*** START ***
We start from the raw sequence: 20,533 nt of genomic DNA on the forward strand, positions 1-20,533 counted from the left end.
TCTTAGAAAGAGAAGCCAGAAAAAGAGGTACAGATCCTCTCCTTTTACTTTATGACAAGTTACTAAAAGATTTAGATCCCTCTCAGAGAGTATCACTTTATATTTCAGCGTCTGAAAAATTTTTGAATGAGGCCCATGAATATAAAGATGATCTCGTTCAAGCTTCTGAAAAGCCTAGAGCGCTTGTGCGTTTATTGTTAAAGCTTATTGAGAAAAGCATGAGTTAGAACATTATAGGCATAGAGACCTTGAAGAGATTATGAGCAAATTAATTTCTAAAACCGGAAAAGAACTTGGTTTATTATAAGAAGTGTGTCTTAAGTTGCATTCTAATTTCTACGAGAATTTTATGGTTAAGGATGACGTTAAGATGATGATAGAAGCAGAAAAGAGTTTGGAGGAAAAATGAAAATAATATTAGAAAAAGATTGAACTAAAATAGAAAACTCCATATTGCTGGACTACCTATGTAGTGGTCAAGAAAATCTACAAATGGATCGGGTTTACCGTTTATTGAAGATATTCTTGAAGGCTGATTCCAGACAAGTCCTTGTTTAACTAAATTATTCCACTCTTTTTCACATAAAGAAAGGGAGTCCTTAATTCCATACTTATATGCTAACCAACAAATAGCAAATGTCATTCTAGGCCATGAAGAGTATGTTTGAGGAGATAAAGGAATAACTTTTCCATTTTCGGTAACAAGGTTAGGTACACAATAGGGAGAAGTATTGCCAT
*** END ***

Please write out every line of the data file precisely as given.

We start from the raw sequence: 20,533 nt of genomic DNA on the forward strand, positions 1-20,533 counted from the left end.
TCTTAGAAAGAGAAGCCAGAAAAAGAGGTACAGATCCTCTCCTTTTACTTTATGACAAGTTACTAAAAGATTTAGATCCCTCTCAGAGAGTATCACTTTATATTTCAGCGTCTGAAAAATTTTTGAATGAGGCCCATGAATATAAAGATGATCTCGTTCAAGCTTCTGAAAAGCCTAGAGCGCTTGTGCGTTTATTGTTAAAGCTTATTGAGAAAAGCATGAGTTAGAACATTATAGGCATAGAGACCTTGAAGAGATTATGAGCAAATTAATTTCTAAAACCGGAAAAGAACTTGGTTTATTATAAGAAGTGTGTCTTAAGTTGCATTCTAATTTCTACGAGAATTTTATGGTTAAGGATGACGTTAAGATGATGATAGAAGCAGAAAAGAGTTTGGAGGAAAAATGAAAATAATATTAGAAAAAGATTGAACTAAAATAGAAAACTCCATATTGCTGGACTACCTATGTAGTGGTCAAGAAAATCTACAAATGGATCGGGTTTACCGTTTATTGAAGATATTCTTGAAGGCTGATTCCAGACAAGTCCTTGTTTAACTAAATTATTCCACTCTTTTTCACATAAAGAAAGGGAGTCCTTAATTCCATACTTATATGCTAACCAACAAATAGCAAATGTCATTCTAGGCCATGAAGAGTATGTTTGAGGAGATAAAGGAATAACTTTTCCATTTTCGGTAACAAGGTTAGGTACACAATAGGGAGAAGTATTGCCAT